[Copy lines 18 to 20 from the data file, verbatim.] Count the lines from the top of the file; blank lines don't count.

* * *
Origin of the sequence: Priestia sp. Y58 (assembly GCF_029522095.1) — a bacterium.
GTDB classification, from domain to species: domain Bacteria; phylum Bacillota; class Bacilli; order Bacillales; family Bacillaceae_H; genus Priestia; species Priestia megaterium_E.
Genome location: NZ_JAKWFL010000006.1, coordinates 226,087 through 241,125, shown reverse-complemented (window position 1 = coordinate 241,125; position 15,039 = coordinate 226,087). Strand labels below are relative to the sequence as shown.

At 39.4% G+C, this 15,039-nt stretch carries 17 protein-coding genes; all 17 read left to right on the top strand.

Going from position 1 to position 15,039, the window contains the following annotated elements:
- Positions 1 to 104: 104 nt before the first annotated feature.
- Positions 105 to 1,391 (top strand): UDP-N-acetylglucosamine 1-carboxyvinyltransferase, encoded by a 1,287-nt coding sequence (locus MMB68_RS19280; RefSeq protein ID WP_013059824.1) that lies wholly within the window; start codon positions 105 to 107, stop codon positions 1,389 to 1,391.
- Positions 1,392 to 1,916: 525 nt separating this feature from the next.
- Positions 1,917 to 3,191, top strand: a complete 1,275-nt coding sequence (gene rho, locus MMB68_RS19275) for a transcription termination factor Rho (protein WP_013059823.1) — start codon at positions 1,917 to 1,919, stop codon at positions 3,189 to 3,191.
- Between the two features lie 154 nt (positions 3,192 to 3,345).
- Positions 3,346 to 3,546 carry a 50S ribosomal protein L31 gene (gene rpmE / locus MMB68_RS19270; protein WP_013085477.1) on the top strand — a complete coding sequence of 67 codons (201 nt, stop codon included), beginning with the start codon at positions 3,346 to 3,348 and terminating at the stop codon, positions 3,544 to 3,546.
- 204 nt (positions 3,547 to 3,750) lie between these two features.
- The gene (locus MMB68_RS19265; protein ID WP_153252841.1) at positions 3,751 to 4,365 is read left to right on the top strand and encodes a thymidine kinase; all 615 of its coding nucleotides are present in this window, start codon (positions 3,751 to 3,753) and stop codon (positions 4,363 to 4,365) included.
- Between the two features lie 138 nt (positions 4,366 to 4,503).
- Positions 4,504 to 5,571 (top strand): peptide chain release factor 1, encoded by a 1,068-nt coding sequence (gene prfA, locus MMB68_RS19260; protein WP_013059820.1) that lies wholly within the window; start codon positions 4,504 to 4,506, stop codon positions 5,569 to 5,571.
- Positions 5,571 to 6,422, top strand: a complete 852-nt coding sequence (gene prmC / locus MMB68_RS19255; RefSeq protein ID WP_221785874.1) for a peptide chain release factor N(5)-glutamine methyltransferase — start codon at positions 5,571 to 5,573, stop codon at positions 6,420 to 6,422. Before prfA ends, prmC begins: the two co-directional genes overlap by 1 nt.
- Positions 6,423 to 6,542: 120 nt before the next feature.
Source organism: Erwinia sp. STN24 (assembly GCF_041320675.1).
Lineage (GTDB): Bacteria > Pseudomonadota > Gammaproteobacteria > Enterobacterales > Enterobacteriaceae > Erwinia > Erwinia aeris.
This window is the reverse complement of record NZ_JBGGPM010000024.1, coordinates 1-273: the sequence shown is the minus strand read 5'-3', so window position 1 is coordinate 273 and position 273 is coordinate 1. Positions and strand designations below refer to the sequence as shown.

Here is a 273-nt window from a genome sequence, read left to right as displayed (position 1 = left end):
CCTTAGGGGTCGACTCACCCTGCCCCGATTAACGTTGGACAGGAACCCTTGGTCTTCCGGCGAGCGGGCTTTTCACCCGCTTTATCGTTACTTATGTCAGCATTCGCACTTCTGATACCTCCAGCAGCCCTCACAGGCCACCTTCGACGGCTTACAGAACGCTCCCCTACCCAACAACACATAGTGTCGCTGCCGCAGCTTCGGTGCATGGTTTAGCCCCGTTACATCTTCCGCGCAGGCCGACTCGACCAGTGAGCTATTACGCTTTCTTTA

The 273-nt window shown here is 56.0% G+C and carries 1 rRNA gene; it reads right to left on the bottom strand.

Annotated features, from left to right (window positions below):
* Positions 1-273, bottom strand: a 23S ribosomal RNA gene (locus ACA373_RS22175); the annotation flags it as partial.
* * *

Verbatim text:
Source organism: Erwinia sp. STN24 (assembly GCF_041320675.1).
Lineage (GTDB): Bacteria > Pseudomonadota > Gammaproteobacteria > Enterobacterales > Enterobacteriaceae > Erwinia > Erwinia aeris.
This window is the reverse complement of record NZ_JBGGPM010000024.1, coordinates 1-273: the sequence shown is the minus strand read 5'-3', so window position 1 is coordinate 273 and position 273 is coordinate 1. Positions and strand designations below refer to the sequence as shown.